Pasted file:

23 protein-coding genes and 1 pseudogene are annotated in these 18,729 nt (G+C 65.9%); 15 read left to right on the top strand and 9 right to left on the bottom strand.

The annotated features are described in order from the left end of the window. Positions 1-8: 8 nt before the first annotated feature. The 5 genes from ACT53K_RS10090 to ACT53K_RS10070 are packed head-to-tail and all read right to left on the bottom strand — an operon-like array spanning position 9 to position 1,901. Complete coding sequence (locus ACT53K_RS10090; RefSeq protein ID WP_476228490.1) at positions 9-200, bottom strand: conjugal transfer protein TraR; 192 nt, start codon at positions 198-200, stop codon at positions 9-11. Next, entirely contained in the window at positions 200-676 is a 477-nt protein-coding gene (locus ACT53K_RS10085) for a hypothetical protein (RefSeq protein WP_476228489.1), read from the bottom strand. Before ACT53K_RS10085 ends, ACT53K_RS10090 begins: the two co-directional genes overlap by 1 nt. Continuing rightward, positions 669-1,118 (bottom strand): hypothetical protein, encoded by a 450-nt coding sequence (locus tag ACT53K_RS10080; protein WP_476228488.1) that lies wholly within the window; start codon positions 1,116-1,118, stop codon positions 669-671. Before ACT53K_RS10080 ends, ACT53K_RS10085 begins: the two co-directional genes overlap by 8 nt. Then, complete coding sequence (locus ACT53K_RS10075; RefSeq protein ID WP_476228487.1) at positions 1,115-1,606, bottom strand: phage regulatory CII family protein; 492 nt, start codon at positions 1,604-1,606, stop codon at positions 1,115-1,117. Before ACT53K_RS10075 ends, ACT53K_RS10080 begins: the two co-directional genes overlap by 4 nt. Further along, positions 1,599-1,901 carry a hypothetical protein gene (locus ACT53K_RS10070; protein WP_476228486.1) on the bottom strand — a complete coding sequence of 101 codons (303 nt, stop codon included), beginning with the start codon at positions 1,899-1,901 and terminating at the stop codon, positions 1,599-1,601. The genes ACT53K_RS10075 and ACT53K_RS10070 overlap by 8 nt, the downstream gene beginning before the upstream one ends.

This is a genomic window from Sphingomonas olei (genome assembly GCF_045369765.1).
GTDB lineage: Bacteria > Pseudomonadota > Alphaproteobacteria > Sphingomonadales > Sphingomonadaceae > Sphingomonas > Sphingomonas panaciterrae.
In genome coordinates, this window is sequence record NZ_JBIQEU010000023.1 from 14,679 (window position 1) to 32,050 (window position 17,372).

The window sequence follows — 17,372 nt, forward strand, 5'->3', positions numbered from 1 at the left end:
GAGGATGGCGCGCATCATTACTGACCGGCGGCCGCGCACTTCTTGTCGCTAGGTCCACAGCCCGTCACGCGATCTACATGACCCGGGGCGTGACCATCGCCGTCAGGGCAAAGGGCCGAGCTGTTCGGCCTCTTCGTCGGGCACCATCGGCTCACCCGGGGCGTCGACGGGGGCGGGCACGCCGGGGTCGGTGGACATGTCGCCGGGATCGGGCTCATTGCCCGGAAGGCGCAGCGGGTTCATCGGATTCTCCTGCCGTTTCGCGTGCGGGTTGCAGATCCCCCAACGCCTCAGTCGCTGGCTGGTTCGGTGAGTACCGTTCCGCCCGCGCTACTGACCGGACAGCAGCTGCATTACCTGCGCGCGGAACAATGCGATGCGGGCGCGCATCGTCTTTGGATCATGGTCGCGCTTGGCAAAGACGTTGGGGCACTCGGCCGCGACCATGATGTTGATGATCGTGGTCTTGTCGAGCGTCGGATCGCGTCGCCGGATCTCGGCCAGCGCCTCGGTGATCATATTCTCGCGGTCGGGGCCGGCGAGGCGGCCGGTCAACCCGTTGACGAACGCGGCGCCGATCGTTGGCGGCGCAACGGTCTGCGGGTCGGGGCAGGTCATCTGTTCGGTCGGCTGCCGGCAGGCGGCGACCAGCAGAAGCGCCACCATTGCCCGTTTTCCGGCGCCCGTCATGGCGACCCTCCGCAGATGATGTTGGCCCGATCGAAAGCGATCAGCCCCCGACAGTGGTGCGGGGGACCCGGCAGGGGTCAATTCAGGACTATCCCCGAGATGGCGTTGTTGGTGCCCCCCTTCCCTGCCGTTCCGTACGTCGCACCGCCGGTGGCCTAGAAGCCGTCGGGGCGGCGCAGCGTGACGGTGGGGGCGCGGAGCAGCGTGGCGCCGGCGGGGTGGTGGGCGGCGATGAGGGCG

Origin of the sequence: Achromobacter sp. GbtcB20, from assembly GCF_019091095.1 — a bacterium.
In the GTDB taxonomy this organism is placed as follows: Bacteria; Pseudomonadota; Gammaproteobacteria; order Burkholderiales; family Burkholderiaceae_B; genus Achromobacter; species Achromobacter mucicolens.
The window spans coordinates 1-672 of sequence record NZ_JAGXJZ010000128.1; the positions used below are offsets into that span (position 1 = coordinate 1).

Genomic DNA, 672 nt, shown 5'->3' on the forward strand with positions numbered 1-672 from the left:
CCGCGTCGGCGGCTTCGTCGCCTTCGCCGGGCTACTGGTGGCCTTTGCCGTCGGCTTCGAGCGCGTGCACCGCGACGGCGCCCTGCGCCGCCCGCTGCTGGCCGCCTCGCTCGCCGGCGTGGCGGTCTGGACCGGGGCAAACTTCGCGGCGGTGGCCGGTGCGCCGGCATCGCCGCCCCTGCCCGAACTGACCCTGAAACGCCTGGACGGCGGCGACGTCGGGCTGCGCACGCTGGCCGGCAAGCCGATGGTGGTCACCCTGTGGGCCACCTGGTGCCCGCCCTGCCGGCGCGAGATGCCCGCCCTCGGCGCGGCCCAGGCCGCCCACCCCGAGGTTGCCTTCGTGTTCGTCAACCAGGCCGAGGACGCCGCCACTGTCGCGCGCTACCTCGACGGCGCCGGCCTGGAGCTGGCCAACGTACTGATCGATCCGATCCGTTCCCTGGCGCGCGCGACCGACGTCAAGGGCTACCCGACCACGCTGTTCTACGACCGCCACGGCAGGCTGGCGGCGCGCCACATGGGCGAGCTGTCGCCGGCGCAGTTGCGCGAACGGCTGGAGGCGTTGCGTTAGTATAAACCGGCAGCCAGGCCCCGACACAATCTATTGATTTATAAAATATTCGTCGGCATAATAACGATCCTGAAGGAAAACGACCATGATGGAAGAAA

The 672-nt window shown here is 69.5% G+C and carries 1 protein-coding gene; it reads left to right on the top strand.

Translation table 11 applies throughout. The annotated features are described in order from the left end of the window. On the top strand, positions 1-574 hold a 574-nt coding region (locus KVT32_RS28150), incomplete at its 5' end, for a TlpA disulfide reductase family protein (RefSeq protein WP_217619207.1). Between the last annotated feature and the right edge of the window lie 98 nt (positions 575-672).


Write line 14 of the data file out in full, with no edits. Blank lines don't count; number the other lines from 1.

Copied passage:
Translation table 11 applies throughout. The annotated features are described in order from the left end of the window. On the top strand, positions 1-574 hold a 574-nt coding region (locus KVT32_RS28150), incomplete at its 5' end, for a TlpA disulfide reductase family protein (RefSeq protein WP_217619207.1). Between the last annotated feature and the right edge of the window lie 98 nt (positions 575-672).